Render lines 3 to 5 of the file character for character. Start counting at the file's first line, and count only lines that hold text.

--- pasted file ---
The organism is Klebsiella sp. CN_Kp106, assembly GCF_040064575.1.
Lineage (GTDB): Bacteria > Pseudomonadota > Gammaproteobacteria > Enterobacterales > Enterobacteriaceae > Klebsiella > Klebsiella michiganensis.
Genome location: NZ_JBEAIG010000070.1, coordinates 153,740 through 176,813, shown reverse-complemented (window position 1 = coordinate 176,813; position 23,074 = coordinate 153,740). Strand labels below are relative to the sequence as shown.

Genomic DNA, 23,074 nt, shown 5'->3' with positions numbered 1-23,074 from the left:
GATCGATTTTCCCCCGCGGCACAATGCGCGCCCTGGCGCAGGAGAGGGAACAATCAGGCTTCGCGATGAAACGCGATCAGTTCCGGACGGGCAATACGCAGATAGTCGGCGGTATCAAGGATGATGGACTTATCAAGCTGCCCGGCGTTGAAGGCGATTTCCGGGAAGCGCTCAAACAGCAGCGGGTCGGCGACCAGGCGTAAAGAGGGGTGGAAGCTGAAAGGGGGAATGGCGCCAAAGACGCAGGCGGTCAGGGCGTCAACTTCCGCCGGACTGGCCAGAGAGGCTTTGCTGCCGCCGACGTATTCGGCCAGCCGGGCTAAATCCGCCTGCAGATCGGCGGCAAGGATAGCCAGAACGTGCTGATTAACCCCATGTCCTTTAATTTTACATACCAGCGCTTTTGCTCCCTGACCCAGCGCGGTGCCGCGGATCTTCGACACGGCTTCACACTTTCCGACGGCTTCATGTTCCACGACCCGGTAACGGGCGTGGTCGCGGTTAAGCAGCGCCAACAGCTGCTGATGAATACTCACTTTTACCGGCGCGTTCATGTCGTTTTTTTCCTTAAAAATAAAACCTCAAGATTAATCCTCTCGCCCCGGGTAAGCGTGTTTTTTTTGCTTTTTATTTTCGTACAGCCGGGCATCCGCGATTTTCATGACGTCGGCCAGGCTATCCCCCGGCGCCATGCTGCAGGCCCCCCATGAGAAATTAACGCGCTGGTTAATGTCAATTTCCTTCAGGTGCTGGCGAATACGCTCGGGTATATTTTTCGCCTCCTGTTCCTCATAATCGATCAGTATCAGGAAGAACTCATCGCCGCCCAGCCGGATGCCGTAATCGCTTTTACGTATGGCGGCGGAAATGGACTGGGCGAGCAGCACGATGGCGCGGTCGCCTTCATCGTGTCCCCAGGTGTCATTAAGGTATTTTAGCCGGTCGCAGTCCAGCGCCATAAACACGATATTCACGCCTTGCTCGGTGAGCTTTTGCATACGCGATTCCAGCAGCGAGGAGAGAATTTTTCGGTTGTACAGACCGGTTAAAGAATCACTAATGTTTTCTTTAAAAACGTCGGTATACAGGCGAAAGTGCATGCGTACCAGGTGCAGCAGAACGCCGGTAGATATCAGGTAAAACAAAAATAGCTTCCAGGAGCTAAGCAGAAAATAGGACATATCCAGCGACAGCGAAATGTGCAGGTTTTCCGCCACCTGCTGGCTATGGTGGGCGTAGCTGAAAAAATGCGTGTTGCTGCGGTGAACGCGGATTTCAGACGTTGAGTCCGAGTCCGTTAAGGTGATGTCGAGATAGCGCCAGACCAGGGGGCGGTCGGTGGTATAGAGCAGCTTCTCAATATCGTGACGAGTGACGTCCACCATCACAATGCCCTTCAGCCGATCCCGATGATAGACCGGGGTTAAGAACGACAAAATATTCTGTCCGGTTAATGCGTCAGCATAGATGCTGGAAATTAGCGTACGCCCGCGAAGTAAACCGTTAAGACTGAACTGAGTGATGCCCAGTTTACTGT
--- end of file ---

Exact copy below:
Genome location: NZ_JBEAIG010000070.1, coordinates 153,740 through 176,813, shown reverse-complemented (window position 1 = coordinate 176,813; position 23,074 = coordinate 153,740). Strand labels below are relative to the sequence as shown.

Genomic DNA, 23,074 nt, shown 5'->3' with positions numbered 1-23,074 from the left:
GATCGATTTTCCCCCGCGGCACAATGCGCGCCCTGGCGCAGGAGAGGGAACAATCAGGCTTCGCGATGAAACGCGATCAGTTCCGGACGGGCAATACGCAGATAGTCGGCGGTATCAAGGATGATGGACTTATCAAGCTGCCCGGCGTTGAAGGCGATTTCCGGGAAGCGCTCAAACAGCAGCGGGTCGGCGACCAGGCGTAAAGAGGGGTGGAAGCTGAAAGGGGGAATGGCGCCAAAGACGCAGGCGGTCAGGGCGTCAACTTCCGCCGGACTGGCCAGAGAGGCTTTGCTGCCGCCGACGTATTCGGCCAGCCGGGCTAAATCCGCCTGCAGATCGGCGGCAAGGATAGCCAGAACGTGCTGATTAACCCCATGTCCTTTAATTTTACATACCAGCGCTTTTGCTCCCTGACCCAGCGCGGTGCCGCGGATCTTCGACACGGCTTCACACTTTCCGACGGCTTCATGTTCCACGACCCGGTAACGGGCGTGGTCGCGGTTAAGCAGCGCCAACAGCTGCTGATGAATACTCACTTTTACCGGCGCGTTCATGTCGTTTTTTTCCTTAAAAATAAAACCTCAAGATTAATCCTCTCGCCCCGGGTAAGCGTGTTTTTTTTGCTTTTTATTTTCGTACAGCCGGGCATCCGCGATTTTCATGACGTCGGCCAGGCTATCCCCCGGCGCCATGCTGCAGGCCCCCCATGAGAAATTAACGCGCTGGTTAATGTCAATTTCCTTCAGGTGCTGGCGAATACGCTCGGGTATATTTTTCGCCTCCTGTTCCTCATAATCGATCAGTATCAGGAAGAACTCATCGCCGCCCAGCCGGATGCCGTAATCGCTTTTACGTATGGCGGCGGAAATGGACTGGGCGAGCAGCACGATGGCGCGGTCGCCTTCATCGTGTCCCCAGGTGTCATTAAGGTATTTTAGCCGGTCGCAGTCCAGCGCCATAAACACGATATTCACGCCTTGCTCGGTGAGCTTTTGCATACGCGATTCCAGCAGCGAGGAGAGAATTTTTCGGTTGTACAGACCGGTTAAAGAATCACTAATGTTTTCTTTAAAAACGTCGGTATACAGGCGAAAGTGCATGCGTACCAGGTGCAGCAGAACGCCGGTAGATATCAGGTAAAACAAAAATAGCTTCCAGGAGCTAAGCAGAAAATAGGACATATCCAGCGACAGCGAAATGTGCAGGTTTTCCGCCACCTGCTGGCTATGGTGGGCGTAGCTGAAAAAATGCGTGTTGCTGCGGTGAACGCGGATTTCAGACGTTGAGTCCGAGTCCGTTAAGGTGATGTCGAGATAGCGCCAGACCAGGGGGCGGTCGGTGGTATAGAGCAGCTTCTCAATATCGTGACGAGTGACGTCCACCATCACAATGCCCTTCAGCCGATCCCGATGATAGACCGGGGTTAAGAACGACAAAATATTCTGTCCGGTTAATGCGTCAGCATAGATGCTGGAAATTAGCGTACGCCCGCGAAGTAAACCGTTAAGACTGAACTGAGTGATGCCCAGTTTACTGT